The Polar Pattern of a Microphone describes its directional sensitivity. The main family of patterns is a continuous spectrum between omni and bi-directional (figure-of-eight). Thus their titles are somewhat arbitrary, often overlap and, perversely, in most cases they are best defined by their ability to reject sound. Polar Patterns are generalised – they give an indication of the directional discrimination of the microphone but they will almost certainly vary across the frequency range. For most microphones the pattern is a three-dimensional one – completely symmetrical around the main axis.
It is important to realise that the polar response of a microphone is inherently connected to various other properties including sensitivity to wind, handling noise, proximity effect and frequency response. Thus a sub- or wide cardioid will be less directional than its cardioid sibling but have a better bass response and less proximity effect.
Polar Patterns are normally displayed using polar diagrams with a family of superimposed, normalised polar curves.
2.1 Sub and Wide
2.3 Super and Hyper
An omnidirectional microphone has, in general terms, an equal sensitivity in all directions. In practice this only holds true over part of the frequency range – at high frequencies the physical size of the microphone acts as an acoustic shadow and narrows the pattern to a more directional one.
Sub and Wide
Subcardioids or wide cardioids are versions of hypocardioid (less than cardioid) patterns – slightly more directional than an omni but no more than that. They are most easily distinguished by their rear sensitivity – anything from 2-18 dB lower compared to their front sensitivity.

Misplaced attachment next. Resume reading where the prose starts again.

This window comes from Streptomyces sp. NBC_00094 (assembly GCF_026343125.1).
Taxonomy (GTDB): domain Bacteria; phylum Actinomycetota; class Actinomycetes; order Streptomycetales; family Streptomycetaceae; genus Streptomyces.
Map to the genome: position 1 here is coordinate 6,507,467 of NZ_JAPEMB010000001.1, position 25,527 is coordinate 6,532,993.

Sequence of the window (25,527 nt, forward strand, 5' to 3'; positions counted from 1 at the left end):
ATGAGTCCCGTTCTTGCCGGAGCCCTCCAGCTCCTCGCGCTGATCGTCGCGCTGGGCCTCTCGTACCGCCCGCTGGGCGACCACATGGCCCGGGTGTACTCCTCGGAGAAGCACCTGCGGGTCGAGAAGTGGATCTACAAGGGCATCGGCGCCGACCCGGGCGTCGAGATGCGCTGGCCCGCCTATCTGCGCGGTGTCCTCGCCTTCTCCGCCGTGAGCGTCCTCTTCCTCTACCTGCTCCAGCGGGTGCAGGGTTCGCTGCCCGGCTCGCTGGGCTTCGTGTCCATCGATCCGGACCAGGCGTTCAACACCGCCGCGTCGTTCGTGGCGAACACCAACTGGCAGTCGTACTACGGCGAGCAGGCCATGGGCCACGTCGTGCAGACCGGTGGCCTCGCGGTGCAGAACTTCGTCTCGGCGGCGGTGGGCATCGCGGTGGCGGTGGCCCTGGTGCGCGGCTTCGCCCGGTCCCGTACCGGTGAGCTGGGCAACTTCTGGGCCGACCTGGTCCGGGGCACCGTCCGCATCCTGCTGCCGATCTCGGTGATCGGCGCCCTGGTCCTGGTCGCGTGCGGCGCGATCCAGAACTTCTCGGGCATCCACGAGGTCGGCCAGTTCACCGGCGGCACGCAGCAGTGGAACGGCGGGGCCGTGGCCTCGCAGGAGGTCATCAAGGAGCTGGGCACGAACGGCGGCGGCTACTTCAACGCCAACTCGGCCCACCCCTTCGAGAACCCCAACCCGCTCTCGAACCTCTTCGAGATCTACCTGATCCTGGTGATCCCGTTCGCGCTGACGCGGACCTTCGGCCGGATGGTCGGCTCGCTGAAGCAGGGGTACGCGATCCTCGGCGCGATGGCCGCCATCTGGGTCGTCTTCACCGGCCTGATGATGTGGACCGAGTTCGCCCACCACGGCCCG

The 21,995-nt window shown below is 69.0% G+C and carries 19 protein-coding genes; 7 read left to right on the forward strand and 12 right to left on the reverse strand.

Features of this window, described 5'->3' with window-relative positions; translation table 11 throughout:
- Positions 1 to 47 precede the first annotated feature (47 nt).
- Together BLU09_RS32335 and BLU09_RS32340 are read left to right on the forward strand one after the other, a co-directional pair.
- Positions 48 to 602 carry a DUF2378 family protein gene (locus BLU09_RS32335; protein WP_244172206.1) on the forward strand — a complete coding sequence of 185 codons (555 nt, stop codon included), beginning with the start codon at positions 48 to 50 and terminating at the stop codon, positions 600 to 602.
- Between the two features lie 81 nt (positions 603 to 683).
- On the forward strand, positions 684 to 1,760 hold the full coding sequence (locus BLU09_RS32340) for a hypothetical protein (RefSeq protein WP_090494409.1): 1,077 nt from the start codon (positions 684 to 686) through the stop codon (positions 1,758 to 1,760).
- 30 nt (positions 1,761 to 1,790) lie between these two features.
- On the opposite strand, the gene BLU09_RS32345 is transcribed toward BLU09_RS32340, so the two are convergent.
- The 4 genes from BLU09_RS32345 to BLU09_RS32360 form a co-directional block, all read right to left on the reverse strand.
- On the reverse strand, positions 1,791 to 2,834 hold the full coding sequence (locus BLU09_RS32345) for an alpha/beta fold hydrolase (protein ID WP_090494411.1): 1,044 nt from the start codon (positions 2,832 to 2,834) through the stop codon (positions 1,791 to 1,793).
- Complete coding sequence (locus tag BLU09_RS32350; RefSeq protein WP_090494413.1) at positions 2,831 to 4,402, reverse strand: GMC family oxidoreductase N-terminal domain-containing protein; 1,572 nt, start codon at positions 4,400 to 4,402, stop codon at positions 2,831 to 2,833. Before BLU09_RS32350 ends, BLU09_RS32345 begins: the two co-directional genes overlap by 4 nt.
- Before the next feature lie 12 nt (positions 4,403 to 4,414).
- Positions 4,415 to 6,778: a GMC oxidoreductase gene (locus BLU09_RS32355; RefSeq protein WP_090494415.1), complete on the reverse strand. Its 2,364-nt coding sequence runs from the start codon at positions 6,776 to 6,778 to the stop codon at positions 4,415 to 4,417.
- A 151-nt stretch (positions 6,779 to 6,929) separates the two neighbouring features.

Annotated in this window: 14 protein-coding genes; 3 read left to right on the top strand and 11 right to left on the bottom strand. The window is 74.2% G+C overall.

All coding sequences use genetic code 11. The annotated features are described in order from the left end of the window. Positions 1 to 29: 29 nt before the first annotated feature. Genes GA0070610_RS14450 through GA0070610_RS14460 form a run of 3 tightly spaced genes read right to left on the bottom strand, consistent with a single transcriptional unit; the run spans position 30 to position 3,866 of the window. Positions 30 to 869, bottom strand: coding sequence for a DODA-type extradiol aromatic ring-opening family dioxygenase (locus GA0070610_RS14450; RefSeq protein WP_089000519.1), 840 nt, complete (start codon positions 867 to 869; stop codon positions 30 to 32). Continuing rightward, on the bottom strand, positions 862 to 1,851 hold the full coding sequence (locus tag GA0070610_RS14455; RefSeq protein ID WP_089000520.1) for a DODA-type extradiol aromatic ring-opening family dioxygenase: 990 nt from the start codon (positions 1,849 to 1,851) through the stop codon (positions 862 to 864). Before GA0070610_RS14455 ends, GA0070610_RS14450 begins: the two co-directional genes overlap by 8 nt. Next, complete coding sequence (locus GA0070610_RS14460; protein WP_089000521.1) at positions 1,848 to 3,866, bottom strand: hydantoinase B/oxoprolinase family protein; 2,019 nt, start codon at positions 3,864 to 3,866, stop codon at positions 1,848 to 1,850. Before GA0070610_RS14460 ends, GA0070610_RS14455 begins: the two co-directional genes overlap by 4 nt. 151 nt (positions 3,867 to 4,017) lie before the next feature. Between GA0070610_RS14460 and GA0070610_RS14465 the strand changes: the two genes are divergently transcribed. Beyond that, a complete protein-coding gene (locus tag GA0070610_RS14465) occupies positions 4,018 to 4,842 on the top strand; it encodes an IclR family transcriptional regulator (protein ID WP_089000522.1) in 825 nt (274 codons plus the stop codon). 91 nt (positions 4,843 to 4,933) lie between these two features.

Cardioid microphones are typified by having a high rear rejection at 180° – ideally infinite but usually >20 dB.
Super and Hyper
Supercardioids are a variant of a hypercardioid (and often not distinguished from them) but usually reckoned to reject sound best at 150°.
Hypercardioids start to acquire some of the characteristics of a bi-directional microphone in that they have some sensitivity to the rear. However they reject sound well at about 120°.
Hypercardioids are also sometimes categorised by their rear lobe (180°) sensitivity.
Bi-directional microphones display ideal Pressure Gradient properties and reject sound almost perfectly at 90°.
Short and long rifle, or shotgun, microphones are really hypercardioids that have been fitted with an Interference Tube to increase the directionality at medium to high frequencies. This can give significant forward gain but often at the cost of a rather messy high frequency polar pattern, sometimes referred to as a lobed response. These rear lobes can give rise to unpleasant off-axis colouration effects.
Hemispherical patterns arise from omni microphones placed against a flat surface – boundary or Pressure Zone Microphones.
The same trick can be applied to directional capsules but the results often lead to rather strange patterns and can suffer significant colouration.